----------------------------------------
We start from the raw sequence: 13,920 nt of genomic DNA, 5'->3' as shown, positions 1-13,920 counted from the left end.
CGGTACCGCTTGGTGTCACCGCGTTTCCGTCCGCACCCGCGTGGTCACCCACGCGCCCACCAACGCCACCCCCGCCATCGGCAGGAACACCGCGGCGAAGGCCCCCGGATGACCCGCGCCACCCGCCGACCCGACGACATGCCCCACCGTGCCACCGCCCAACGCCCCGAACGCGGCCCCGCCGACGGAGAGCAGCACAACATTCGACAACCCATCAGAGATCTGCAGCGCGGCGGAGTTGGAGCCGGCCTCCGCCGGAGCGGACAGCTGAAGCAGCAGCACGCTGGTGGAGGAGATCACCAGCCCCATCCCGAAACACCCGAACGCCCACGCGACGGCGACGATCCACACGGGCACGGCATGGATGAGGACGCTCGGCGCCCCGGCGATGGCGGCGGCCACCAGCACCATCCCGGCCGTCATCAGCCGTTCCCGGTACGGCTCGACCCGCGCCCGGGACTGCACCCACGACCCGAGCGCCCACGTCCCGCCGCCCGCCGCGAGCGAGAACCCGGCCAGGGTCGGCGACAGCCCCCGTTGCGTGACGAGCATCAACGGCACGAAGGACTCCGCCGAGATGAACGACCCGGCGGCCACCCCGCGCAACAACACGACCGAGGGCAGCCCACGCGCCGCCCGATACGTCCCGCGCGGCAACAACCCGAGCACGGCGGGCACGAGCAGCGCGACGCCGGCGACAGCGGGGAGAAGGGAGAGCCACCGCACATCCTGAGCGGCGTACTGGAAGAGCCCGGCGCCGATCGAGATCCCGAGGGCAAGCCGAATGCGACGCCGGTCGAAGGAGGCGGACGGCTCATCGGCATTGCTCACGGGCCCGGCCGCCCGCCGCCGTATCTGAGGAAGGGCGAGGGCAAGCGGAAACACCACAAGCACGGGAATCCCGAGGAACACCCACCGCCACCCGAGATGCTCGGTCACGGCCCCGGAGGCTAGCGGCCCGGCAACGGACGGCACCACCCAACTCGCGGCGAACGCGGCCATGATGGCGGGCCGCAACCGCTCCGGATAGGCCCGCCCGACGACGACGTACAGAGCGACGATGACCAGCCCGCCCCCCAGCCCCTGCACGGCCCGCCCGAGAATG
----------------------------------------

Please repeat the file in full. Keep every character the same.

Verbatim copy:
We start from the raw sequence: 13,920 nt of genomic DNA, 5'->3' as shown, positions 1-13,920 counted from the left end.
CGGTACCGCTTGGTGTCACCGCGTTTCCGTCCGCACCCGCGTGGTCACCCACGCGCCCACCAACGCCACCCCCGCCATCGGCAGGAACACCGCGGCGAAGGCCCCCGGATGACCCGCGCCACCCGCCGACCCGACGACATGCCCCACCGTGCCACCGCCCAACGCCCCGAACGCGGCCCCGCCGACGGAGAGCAGCACAACATTCGACAACCCATCAGAGATCTGCAGCGCGGCGGAGTTGGAGCCGGCCTCCGCCGGAGCGGACAGCTGAAGCAGCAGCACGCTGGTGGAGGAGATCACCAGCCCCATCCCGAAACACCCGAACGCCCACGCGACGGCGACGATCCACACGGGCACGGCATGGATGAGGACGCTCGGCGCCCCGGCGATGGCGGCGGCCACCAGCACCATCCCGGCCGTCATCAGCCGTTCCCGGTACGGCTCGACCCGCGCCCGGGACTGCACCCACGACCCGAGCGCCCACGTCCCGCCGCCCGCCGCGAGCGAGAACCCGGCCAGGGTCGGCGACAGCCCCCGTTGCGTGACGAGCATCAACGGCACGAAGGACTCCGCCGAGATGAACGACCCGGCGGCCACCCCGCGCAACAACACGACCGAGGGCAGCCCACGCGCCGCCCGATACGTCCCGCGCGGCAACAACCCGAGCACGGCGGGCACGAGCAGCGCGACGCCGGCGACAGCGGGGAGAAGGGAGAGCCACCGCACATCCTGAGCGGCGTACTGGAAGAGCCCGGCGCCGATCGAGATCCCGAGGGCAAGCCGAATGCGACGCCGGTCGAAGGAGGCGGACGGCTCATCGGCATTGCTCACGGGCCCGGCCGCCCGCCGCCGTATCTGAGGAAGGGCGAGGGCAAGCGGAAACACCACAAGCACGGGAATCCCGAGGAACACCCACCGCCACCCGAGATGCTCGGTCACGGCCCCGGAGGCTAGCGGCCCGGCAACGGACGGCACCACCCAACTCGCGGCGAACGCGGCCATGATGGCGGGCCGCAACCGCTCCGGATAGGCCCGCCCGACGACGACGTACAGAGCGACGATGACCAGCCCGCCCCCCAGCCCCTGCACGGCCCGCCCGAGAATG